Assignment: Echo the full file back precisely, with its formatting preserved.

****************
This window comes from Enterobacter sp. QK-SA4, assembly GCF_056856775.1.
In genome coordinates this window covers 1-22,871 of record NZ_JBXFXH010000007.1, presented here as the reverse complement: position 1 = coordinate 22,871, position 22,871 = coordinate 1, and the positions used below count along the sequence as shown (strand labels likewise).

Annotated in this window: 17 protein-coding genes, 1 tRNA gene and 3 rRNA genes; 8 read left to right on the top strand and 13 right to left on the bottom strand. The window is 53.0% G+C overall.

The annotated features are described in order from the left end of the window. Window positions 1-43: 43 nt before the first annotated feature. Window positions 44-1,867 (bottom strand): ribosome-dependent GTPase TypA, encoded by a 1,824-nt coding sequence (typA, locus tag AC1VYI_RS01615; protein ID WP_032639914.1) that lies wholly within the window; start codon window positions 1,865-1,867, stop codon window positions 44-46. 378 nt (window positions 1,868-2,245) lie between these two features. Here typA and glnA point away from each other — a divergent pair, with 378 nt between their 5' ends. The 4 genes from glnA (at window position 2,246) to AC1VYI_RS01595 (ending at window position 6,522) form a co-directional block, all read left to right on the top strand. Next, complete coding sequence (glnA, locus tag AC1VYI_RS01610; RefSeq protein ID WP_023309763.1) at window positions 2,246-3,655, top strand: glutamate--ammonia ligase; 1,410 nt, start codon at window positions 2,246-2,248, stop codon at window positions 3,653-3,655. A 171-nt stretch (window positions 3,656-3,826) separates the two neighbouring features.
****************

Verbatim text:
This window comes from Enterobacter sp. QK-SA4, assembly GCF_056856775.1.
In genome coordinates this window covers 1-22,871 of record NZ_JBXFXH010000007.1, presented here as the reverse complement: position 1 = coordinate 22,871, position 22,871 = coordinate 1, and the positions used below count along the sequence as shown (strand labels likewise).

Annotated in this window: 17 protein-coding genes, 1 tRNA gene and 3 rRNA genes; 8 read left to right on the top strand and 13 right to left on the bottom strand. The window is 53.0% G+C overall.

The annotated features are described in order from the left end of the window. Window positions 1-43: 43 nt before the first annotated feature. Window positions 44-1,867 (bottom strand): ribosome-dependent GTPase TypA, encoded by a 1,824-nt coding sequence (typA, locus tag AC1VYI_RS01615; protein ID WP_032639914.1) that lies wholly within the window; start codon window positions 1,865-1,867, stop codon window positions 44-46. 378 nt (window positions 1,868-2,245) lie between these two features. Here typA and glnA point away from each other — a divergent pair, with 378 nt between their 5' ends. The 4 genes from glnA (at window position 2,246) to AC1VYI_RS01595 (ending at window position 6,522) form a co-directional block, all read left to right on the top strand. Next, complete coding sequence (glnA, locus tag AC1VYI_RS01610; RefSeq protein ID WP_023309763.1) at window positions 2,246-3,655, top strand: glutamate--ammonia ligase; 1,410 nt, start codon at window positions 2,246-2,248, stop codon at window positions 3,653-3,655. A 171-nt stretch (window positions 3,656-3,826) separates the two neighbouring features.